R. Eliezar is wrong -- because he insists on a particular result in violation of the basic procedural principle, and it is for that that he is excommunicated. It is for that that the walls accept BOTH Eliezar’s ruling AND the rebuke that miracles are not an acceptable means of determining the law. And it is for that recognition that God smiles: his children have understood that the process is more important than the result, that maintaining the integrity of the interpretive system, as a human system, speaking to human reason, and deciding by the human method of argument and persuasion followed by a vote, is far more important that whether the Oven is kosher.

The Bat Kol, then, which by definition is correct, is wrong: "my children have bested me."

Why the irony of the endings? Because even Rabbi Eliezar, who defied the basic rule of civility, is entitled to be treated civilly, and he was not.

Now, I want to add a bit more to the story, and then I will let you talk for a while.

First, there is a comment here about law and interpretation -- the moral I originally intended to pull out.

When the Torah was given at Sinai, it came with 13 methods of interpretation, and 49 arguments proving that each item is kosher and 49 arguments proving that it is not.

Disagreement and the limits of persuasion are part of the human condition -- the Torah is not One Law but Infinite Law, from One God who is also Infinite. So how do we know what the law is? It cannot be from reading the text, let alone listening to the tradition, or even Bat Kols. It is, as the Torah teaches us, by following the majority.

Second, there is a message about the nature of law more broadly. Genesis, you recall, tells us that God “gave” the earth and its flora and fauna to Adam. In another context, an early text attempts to explain what that gift meant. One of several answers is this:

When God created Adam he took him to see all the trees of the Garden of Eden and said to him: See how good they are. Everything that I have created, I created for you. Pay attention that you do not destroy my world for if you destroy it, there is no one to fix it afterwards. Ecclesiastes Rabbah 6.28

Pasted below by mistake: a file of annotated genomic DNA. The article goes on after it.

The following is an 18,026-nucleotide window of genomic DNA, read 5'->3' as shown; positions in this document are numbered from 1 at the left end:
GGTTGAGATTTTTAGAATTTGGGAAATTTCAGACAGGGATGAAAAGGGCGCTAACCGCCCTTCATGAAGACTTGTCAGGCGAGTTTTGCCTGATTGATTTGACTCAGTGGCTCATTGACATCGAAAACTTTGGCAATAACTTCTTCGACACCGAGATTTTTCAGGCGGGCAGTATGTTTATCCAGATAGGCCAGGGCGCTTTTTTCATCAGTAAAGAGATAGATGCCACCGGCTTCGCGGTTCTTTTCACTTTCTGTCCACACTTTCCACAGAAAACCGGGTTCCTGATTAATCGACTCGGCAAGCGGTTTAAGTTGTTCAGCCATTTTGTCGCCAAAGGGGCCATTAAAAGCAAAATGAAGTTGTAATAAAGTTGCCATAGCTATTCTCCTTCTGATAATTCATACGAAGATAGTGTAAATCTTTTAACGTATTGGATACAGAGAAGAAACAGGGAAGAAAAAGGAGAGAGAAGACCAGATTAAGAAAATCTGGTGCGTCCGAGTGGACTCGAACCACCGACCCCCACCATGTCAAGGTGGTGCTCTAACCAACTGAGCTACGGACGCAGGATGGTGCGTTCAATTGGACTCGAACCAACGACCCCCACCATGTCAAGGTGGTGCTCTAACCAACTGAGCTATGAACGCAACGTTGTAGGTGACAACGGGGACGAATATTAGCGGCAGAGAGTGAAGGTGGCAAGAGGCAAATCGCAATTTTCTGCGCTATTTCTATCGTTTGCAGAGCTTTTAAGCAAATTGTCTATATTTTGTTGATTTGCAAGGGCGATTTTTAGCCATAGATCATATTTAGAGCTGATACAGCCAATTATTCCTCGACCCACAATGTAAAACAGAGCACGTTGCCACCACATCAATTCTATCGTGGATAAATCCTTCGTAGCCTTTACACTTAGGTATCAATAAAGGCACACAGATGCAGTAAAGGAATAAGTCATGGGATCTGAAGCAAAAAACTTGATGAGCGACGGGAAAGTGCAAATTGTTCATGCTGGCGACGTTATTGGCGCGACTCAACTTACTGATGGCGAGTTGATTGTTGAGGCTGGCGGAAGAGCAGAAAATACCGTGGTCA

The same, I think, is true of the law.

The law is not self maintaining. We cannot depend on voices from Heaven to fix it for us if we screw up. Indeed, it is a mark of our maturity to recognize that voices from Heaven can never remove from us the responsibility of thinking for ourselves: on that day, My children grew up, they bested Me, as children do to parents when they reach maturity.

Nor can we depend on interpretation -- laws are not self explanatory. Interpretative methods are loose. Right and wrong answers can come from them -- and the majority can get it wrong, as the majority did here, both on the small question of the purity of the Oven, and on the large question of how to treat dissenters.

But still, we must follow the majority. And the majority must be guided by a firm grasp of what is right and what is wrong. The alternative -- well, in Jewish law there is no alternative. In life, the alternative is that Yigal Amir (the murder of Prime Minister Rabin) will eat us alive. Somehow, we must defeat, but not excommunicate, those who would define murder as justice, peace as war, religion as hatred, democracy as themselves, who would listen to voices from Heaven or follow simple orders they think they have received, rather than struggling to understand what is right and what is wrong in a complex world that has been given to us to save or destroy ourselves, without much help from sources outside.

Rabin’s murder is a terrible tragedy for the world. The prayer for the dead begins, El Maley Rahimim --- God is full of mercy. And the Israeli poet Amichai wrote, many years ago, a poem begining: al maley rahimim. Elulay ha el male rahimim, hiyu rahimim gam ba olam ha zeh. God is full of mercy. If God were not full of mercy, perhaps there would be mercy in this world as well. It is a bitter poem, and a bitter world: we, not God, must make it work.


Notes on questions afterwards: Q. “what is to stop us from all jumping over the cliff like lemmings” A: nothing -- there are no guarantees. It is yours to tend or destroy. But also: you are not given it to destroy. The majority is also obliged to do what is right -- to treat the dissenters with respect even while not allowing them to destroy us.

A more developed version of this essay was published as Akhnai: Legal Responsibility in the World of the Silent God, 1997 Utah Law Review 309-358 (1997 Symposium Issue -- New Approaches to Comparative Law). HTML (web) or printable (pdf/adobe) version.